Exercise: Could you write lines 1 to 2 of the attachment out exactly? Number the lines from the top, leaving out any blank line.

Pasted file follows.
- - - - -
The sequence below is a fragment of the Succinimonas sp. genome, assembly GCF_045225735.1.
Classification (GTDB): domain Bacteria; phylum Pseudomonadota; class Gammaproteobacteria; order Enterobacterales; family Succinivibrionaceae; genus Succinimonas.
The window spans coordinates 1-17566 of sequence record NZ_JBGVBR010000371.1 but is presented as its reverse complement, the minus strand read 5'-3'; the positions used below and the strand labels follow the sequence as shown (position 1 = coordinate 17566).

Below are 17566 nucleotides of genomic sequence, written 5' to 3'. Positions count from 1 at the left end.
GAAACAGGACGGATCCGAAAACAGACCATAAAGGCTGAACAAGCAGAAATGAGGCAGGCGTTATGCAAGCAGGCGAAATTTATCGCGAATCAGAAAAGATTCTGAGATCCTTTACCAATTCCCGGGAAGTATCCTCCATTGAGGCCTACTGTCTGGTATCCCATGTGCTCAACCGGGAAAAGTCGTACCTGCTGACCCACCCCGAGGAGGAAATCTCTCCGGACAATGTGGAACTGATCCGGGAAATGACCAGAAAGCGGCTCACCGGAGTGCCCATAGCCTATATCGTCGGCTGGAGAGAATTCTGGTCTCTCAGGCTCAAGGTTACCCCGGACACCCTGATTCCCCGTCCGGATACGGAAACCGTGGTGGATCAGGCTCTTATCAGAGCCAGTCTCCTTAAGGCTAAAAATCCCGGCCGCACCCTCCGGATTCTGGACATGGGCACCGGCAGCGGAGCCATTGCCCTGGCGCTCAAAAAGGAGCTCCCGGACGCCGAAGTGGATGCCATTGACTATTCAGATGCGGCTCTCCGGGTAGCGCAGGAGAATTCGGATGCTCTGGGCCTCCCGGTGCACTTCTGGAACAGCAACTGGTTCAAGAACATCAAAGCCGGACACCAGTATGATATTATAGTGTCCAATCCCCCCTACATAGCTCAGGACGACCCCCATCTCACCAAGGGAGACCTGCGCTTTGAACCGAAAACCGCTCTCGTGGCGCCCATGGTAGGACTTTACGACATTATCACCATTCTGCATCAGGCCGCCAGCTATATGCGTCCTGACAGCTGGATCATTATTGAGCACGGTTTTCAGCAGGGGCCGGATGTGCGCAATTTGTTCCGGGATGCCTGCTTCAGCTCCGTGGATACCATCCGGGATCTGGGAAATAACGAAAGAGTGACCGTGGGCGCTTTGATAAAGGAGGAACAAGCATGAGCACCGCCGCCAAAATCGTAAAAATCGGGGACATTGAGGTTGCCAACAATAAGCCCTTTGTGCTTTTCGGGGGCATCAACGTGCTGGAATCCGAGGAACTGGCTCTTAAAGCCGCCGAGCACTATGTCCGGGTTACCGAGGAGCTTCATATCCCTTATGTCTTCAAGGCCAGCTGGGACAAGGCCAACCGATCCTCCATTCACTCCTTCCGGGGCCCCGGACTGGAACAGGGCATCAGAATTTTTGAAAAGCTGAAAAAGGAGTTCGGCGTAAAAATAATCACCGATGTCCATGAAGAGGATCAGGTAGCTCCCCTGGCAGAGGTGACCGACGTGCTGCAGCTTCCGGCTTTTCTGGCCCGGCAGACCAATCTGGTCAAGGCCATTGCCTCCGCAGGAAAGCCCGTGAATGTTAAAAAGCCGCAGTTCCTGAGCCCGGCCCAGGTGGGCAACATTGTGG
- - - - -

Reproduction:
The sequence below is a fragment of the Succinimonas sp. genome, assembly GCF_045225735.1.
Classification (GTDB): domain Bacteria; phylum Pseudomonadota; class Gammaproteobacteria; order Enterobacterales; family Succinivibrionaceae; genus Succinimonas.